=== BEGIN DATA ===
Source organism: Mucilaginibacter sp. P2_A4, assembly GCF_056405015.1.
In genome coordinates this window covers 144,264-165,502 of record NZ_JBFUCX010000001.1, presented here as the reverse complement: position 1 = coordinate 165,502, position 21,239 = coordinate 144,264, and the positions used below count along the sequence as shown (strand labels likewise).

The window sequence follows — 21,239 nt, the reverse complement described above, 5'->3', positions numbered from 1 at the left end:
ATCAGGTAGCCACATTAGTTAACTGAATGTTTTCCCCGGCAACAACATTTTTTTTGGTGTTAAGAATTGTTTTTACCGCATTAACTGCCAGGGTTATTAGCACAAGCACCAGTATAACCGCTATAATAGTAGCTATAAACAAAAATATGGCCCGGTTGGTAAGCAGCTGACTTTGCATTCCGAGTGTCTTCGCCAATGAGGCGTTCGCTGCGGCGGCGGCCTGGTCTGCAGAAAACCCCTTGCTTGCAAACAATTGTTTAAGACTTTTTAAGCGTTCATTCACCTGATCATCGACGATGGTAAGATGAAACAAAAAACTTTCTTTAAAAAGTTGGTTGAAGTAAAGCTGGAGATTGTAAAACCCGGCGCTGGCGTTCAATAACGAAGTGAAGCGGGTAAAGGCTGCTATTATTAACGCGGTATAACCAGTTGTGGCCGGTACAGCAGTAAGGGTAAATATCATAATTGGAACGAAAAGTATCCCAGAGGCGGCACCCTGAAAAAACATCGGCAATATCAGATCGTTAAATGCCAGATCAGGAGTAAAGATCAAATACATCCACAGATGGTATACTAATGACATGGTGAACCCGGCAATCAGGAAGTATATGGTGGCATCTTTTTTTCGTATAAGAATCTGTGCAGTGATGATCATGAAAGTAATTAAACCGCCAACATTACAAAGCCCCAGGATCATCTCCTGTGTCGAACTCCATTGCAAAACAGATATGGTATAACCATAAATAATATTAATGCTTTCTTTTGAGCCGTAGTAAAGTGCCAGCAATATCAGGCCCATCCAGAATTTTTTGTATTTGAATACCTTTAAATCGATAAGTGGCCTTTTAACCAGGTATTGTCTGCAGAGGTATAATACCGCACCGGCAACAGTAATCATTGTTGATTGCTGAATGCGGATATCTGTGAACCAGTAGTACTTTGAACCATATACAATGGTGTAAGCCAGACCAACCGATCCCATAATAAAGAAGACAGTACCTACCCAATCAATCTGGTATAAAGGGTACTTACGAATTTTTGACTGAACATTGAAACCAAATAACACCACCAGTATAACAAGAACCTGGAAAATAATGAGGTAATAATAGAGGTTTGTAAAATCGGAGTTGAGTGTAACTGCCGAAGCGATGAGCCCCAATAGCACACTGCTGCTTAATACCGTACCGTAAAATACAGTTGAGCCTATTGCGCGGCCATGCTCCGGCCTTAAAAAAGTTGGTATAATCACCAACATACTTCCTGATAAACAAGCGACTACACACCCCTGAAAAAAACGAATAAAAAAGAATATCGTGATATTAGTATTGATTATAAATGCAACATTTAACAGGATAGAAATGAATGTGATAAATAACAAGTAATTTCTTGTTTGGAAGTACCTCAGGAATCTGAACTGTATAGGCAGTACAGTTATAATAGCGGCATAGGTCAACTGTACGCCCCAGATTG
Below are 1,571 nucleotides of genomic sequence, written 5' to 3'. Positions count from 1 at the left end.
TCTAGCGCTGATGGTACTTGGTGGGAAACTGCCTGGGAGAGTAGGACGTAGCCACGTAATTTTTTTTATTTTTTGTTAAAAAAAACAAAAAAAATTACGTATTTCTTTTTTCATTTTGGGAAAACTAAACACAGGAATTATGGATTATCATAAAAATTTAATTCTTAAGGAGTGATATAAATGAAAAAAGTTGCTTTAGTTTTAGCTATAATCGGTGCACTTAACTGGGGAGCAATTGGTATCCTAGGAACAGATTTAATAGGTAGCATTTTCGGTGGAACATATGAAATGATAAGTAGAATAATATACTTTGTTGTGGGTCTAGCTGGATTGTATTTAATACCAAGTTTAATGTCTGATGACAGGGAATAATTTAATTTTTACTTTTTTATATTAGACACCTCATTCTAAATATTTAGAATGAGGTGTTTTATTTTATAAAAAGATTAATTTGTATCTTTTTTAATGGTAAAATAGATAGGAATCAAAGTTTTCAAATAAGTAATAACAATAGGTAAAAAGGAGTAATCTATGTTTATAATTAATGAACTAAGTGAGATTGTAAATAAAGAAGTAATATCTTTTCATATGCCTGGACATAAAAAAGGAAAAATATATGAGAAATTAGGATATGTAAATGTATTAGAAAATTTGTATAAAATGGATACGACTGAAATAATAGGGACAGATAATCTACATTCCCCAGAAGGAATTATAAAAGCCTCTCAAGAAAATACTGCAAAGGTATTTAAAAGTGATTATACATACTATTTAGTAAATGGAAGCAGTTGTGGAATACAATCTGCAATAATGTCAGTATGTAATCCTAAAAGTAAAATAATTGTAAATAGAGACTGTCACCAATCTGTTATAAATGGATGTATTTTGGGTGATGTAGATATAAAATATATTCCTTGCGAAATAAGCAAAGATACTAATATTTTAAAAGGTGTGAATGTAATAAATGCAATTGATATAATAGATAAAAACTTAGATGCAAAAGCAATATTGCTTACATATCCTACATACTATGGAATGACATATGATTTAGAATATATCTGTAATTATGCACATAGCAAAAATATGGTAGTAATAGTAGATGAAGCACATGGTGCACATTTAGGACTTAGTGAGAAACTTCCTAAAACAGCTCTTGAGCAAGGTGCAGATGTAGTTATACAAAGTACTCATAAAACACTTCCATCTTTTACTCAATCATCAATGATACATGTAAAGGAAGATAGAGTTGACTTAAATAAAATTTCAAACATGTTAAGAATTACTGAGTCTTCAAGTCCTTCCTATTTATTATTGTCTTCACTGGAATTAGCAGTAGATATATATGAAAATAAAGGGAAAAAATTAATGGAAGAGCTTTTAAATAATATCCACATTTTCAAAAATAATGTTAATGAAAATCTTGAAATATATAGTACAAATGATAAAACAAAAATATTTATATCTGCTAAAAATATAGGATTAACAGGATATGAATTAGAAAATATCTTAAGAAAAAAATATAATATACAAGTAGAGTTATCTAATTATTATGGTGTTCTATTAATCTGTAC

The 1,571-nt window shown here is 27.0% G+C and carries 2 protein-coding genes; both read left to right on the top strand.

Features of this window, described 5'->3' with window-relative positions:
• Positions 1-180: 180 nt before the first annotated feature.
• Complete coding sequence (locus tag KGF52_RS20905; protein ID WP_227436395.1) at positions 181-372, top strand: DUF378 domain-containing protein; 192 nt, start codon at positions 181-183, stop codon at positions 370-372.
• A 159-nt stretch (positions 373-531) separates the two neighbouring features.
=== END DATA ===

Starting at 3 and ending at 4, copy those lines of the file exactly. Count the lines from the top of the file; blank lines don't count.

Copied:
The window sequence follows — 21,239 nt, the reverse complement described above, 5'->3', positions numbered from 1 at the left end:
ATCAGGTAGCCACATTAGTTAACTGAATGTTTTCCCCGGCAACAACATTTTTTTTGGTGTTAAGAATTGTTTTTACCGCATTAACTGCCAGGGTTATTAGCACAAGCACCAGTATAACCGCTATAATAGTAGCTATAAACAAAAATATGGCCCGGTTGGTAAGCAGCTGACTTTGCATTCCGAGTGTCTTCGCCAATGAGGCGTTCGCTGCGGCGGCGGCCTGGTCTGCAGAAAACCCCTTGCTTGCAAACAATTGTTTAAGACTTTTTAAGCGTTCATTCACCTGATCATCGACGATGGTAAGATGAAACAAAAAACTTTCTTTAAAAAGTTGGTTGAAGTAAAGCTGGAGATTGTAAAACCCGGCGCTGGCGTTCAATAACGAAGTGAAGCGGGTAAAGGCTGCTATTATTAACGCGGTATAACCAGTTGTGGCCGGTACAGCAGTAAGGGTAAATATCATAATTGGAACGAAAAGTATCCCAGAGGCGGCACCCTGAAAAAACATCGGCAATATCAGATCGTTAAATGCCAGATCAGGAGTAAAGATCAAATACATCCACAGATGGTATACTAATGACATGGTGAACCCGGCAATCAGGAAGTATATGGTGGCATCTTTTTTTCGTATAAGAATCTGTGCAGTGATGATCATGAAAGTAATTAAACCGCCAACATTACAAAGCCCCAGGATCATCTCCTGTGTCGAACTCCATTGCAAAACAGATATGGTATAACCATAAATAATATTAATGCTTTCTTTTGAGCCGTAGTAAAGTGCCAGCAATATCAGGCCCATCCAGAATTTTTTGTATTTGAATACCTTTAAATCGATAAGTGGCCTTTTAACCAGGTATTGTCTGCAGAGGTATAATACCGCACCGGCAACAGTAATCATTGTTGATTGCTGAATGCGGATATCTGTGAACCAGTAGTACTTTGAACCATATACAATGGTGTAAGCCAGACCAACCGATCCCATAATAAAGAAGACAGTACCTACCCAATCAATCTGGTATAAAGGGTACTTACGAATTTTTGACTGAACATTGAAACCAAATAACACCACCAGTATAACAAGAACCTGGAAAATAATGAGGTAATAATAGAGGTTTGTAAAATCGGAGTTGAGTGTAACTGCCGAAGCGATGAGCCCCAATAGCACACTGCTGCTTAATACCGTACCGTAAAATACAGTTGAGCCTATTGCGCGGCCATGCTCCGGCCTTAAAAAAGTTGGTATAATCACCAACATACTTCCTGATAAACAAGCGACTACACACCCCTGAAAAAAACGAATAAAAAAGAATATCGTGATATTAGTATTGATTATAAATGCAACATTTAACAGGATAGAAATGAATGTGATAAATAACAAGTAATTTCTTGTTTGGAAGTACCTCAGGAATCTGAACTGTATAGGCAGTACAGTTATAATAGCGGCATAGGTCAACTGTACGCCCCAGATTG